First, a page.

Just as Apple got the size of its iOS upgrades under better control, Microsoft drastically slashed the free allotment of its OneDrive storage service.
Ironic? Absolutely: The OneDrive users who have complained the loudest about the reductions weren't iPhone owners -- the focus of Microsoft's 2014 storage expansion -- but Windows loyalists who had committed to the ecosystem, especially Windows smartphones, which continue to struggle in the marketplace.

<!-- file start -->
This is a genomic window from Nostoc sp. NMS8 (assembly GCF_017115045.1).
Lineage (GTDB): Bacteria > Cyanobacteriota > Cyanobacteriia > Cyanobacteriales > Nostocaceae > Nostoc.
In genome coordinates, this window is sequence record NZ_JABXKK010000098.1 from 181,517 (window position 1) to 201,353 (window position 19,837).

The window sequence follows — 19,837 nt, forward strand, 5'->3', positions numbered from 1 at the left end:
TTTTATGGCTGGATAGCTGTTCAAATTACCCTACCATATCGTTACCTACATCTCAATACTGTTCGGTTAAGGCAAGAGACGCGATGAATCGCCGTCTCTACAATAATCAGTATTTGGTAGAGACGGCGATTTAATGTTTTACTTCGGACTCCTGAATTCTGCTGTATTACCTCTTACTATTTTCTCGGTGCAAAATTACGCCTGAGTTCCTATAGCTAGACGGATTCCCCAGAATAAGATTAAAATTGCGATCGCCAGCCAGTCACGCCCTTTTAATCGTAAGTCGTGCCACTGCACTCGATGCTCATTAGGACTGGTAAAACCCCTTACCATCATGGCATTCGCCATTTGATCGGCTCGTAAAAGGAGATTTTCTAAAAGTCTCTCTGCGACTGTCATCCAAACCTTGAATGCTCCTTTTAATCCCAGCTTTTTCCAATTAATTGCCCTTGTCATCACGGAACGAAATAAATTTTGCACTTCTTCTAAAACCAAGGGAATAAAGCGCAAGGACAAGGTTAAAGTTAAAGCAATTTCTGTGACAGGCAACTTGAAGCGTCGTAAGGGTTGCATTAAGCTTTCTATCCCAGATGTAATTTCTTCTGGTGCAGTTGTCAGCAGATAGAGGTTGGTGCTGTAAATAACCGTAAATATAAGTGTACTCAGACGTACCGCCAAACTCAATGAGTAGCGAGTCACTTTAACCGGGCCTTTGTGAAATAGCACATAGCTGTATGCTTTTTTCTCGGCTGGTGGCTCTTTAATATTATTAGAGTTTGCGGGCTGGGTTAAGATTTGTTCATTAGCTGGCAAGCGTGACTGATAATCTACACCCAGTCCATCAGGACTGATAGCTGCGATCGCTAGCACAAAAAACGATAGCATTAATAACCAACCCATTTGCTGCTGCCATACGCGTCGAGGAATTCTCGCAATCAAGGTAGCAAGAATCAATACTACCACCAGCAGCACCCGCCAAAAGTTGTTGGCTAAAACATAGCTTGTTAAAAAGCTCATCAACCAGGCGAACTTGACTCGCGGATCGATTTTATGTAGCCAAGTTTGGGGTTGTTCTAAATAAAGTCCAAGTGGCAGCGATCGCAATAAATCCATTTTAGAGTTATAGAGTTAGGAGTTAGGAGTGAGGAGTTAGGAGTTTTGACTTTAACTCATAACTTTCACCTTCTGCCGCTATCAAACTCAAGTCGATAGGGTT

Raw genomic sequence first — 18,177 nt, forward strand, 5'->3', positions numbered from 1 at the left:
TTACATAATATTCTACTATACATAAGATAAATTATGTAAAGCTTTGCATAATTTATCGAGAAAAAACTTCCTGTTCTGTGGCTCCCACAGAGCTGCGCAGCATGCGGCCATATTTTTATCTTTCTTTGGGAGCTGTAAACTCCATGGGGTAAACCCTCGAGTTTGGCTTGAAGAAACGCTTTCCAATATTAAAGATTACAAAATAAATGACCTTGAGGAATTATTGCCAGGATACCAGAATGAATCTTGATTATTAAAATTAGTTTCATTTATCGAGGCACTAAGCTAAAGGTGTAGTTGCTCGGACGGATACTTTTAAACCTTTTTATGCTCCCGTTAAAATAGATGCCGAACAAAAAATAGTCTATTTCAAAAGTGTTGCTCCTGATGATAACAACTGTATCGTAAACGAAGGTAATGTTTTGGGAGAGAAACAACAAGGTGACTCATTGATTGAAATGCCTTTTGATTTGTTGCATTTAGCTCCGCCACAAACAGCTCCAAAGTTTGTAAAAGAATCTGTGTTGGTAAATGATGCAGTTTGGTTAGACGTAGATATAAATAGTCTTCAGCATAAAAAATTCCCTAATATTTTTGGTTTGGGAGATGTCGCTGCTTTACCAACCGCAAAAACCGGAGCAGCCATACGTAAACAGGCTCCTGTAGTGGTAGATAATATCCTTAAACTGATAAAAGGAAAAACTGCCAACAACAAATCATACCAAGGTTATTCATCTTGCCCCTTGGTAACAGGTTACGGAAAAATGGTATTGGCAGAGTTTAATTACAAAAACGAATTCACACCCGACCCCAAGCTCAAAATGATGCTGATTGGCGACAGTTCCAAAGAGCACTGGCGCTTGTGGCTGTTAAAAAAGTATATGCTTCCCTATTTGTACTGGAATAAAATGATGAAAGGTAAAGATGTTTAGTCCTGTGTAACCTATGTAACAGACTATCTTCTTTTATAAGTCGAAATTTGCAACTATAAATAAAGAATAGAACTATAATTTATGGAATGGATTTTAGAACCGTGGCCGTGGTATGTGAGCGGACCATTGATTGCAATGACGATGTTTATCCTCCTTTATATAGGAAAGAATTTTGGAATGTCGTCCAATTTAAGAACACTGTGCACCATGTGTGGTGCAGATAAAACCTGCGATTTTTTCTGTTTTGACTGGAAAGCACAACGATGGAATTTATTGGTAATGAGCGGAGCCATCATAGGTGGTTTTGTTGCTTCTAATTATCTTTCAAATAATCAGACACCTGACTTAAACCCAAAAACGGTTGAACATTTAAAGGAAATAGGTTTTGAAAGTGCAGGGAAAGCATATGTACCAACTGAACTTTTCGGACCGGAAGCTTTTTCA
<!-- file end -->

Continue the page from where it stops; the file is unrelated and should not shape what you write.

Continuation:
In September 2014, Microsoft used negative news about Apple's iOS 8 to double the free space on its OneDrive cloud service. A month after Apple rolled out a diet-plan iOS 9, Microsoft pared OneDrive's free allowance by 83%.
Last year, some iPhone owners were forced to delete content before installing the then-new iOS 8 because of tight storage space on their smartphones and the large size of the new OS. Microsoft exploited the widespread reports of Apple's dilemma to tout OneDrive as an alternative to iOS users removing apps, music and documents -- but especially photographs -- to reclaim enough room to upgrade iPhones and iPads with skimpy local storage.